The team, made up of researchers from California’s UC Davis and China’s Peking University, discovered a mechanism that may explain how alpha hydroxyl acids (AHAs), which are used in anti-aging creams, work to enhance skin appearance.
AHAs are a group of weak acids typically derived from natural sources such as sugar cane, sour milk, apples and citrus, that are well known in the cosmetics industry for their ability to enhance the appearance and texture of skin.
The aim with this study is to improve understanding of how AHAs actually caused skin to flake off and expose fresh, underlying skin, opening up the possibility for future development in cosmetics.
In their study, the investigators focused on the cellular pathway that concerns an ion channel (TRPV3) located in the cell membrane of keratinocytes, the predominant cell type in the outer layer of skin; a channel used in other studies to identify the role of skin physiology and temperature sensitivity.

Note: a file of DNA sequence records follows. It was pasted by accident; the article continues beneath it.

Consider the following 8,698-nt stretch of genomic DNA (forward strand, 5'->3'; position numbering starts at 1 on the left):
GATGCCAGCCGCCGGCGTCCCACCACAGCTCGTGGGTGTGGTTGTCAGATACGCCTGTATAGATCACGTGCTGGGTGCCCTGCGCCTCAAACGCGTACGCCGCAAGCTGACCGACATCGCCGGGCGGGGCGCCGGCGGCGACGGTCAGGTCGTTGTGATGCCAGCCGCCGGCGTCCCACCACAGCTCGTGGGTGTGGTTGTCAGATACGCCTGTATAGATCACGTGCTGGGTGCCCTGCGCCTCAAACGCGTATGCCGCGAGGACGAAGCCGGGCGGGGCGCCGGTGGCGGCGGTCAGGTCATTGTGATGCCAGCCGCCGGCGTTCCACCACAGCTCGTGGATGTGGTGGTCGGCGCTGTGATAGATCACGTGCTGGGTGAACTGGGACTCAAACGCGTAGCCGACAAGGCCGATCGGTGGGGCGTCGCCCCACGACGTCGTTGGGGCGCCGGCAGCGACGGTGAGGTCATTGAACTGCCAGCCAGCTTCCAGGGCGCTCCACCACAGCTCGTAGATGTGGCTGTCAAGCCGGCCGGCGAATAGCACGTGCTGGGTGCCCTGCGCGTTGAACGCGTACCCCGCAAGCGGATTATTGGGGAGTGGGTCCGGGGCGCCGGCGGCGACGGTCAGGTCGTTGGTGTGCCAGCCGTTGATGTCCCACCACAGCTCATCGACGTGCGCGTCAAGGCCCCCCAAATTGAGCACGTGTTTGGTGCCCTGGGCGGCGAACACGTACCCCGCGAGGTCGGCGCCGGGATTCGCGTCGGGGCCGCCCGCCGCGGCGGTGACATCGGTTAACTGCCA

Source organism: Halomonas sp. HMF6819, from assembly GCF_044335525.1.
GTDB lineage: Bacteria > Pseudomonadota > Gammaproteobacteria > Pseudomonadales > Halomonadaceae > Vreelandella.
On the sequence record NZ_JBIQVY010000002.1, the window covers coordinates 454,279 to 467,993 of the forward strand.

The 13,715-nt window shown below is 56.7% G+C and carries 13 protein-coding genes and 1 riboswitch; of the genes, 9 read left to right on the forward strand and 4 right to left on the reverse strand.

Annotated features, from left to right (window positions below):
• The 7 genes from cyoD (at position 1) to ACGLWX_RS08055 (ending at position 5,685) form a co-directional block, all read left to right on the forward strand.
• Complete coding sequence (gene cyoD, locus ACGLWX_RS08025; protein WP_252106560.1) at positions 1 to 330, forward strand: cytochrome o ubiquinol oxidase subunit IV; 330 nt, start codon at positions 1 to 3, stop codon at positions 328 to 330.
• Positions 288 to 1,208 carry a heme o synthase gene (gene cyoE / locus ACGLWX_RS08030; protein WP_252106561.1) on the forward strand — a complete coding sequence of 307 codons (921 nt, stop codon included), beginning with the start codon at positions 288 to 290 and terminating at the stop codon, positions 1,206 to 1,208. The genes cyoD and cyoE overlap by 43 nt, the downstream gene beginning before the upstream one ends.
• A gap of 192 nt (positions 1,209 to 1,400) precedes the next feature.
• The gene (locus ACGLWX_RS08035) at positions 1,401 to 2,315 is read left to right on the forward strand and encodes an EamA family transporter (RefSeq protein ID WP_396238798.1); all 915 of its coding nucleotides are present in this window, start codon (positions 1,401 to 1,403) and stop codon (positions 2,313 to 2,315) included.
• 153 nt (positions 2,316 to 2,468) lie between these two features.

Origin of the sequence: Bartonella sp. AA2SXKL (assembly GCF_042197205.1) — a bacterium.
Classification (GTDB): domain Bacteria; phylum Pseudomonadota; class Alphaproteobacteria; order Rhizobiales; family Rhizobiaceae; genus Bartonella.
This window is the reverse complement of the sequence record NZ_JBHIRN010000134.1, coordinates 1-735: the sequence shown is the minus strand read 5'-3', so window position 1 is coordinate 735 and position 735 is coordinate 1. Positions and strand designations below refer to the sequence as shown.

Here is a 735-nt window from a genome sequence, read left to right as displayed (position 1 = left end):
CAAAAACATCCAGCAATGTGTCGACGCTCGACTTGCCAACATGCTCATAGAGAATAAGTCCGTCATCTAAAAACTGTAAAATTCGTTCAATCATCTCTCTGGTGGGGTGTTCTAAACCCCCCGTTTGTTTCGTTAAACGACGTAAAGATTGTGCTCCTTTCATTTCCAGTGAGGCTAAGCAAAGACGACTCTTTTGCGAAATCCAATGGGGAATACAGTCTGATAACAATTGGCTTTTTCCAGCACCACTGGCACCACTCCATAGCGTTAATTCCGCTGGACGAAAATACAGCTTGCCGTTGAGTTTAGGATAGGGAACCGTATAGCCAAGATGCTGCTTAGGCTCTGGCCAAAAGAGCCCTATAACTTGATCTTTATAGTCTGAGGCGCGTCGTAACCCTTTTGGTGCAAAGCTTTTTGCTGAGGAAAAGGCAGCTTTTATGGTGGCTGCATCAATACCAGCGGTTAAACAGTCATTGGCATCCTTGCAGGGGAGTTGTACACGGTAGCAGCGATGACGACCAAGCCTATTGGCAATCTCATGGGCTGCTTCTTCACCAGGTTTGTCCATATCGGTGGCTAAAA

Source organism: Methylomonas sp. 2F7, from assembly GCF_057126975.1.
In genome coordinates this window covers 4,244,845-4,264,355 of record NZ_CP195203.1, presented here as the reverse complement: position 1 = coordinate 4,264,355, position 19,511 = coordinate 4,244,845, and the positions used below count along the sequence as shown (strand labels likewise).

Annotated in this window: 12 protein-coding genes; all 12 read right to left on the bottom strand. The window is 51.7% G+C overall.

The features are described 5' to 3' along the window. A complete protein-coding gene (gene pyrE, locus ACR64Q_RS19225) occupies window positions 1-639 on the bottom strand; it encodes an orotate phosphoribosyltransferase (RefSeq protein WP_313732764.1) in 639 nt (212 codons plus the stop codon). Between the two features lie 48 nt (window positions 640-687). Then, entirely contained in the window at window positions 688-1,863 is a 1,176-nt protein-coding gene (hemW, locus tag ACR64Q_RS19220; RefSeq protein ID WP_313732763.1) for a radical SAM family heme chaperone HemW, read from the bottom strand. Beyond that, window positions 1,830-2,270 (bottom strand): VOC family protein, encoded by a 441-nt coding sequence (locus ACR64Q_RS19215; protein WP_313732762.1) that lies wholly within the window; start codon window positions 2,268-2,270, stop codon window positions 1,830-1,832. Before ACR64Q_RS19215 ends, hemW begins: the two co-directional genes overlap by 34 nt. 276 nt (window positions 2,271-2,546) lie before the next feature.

Throughout the study, tests involved recording electrical currents across cultured cells exposed to AHAs, with the researchers developing a model that describes how glycolic acid enters into keratinocytes and generates free protons, creating acidic conditions within the cell.
Calcium ion overload
The low pH strongly activates the TRPV3 ion channel, opening it and allowing calcium ions to flow into the cell, resulting in calcium ion overload in the cell leading to its death and skin exfoliation.
"Our experiments are the first to show that the TRPV3 ion channel is likely to be the target of the most effective skin enhancer in the cosmetics industry," said Jie Zheng, professor of physiology and membrane biology at UC Davis and one of the principal investigators of the study.
"Although AHAs have been used for years, no one until now understood their likely mechanism of action."
The findings were published in the Journal of Biological Chemistry, in an article entitled ‘Intracellular proton-mediated activation of TRPV3 channels accounts for exfoliation effect of alpha hydroxyl acids on keratinocytes.’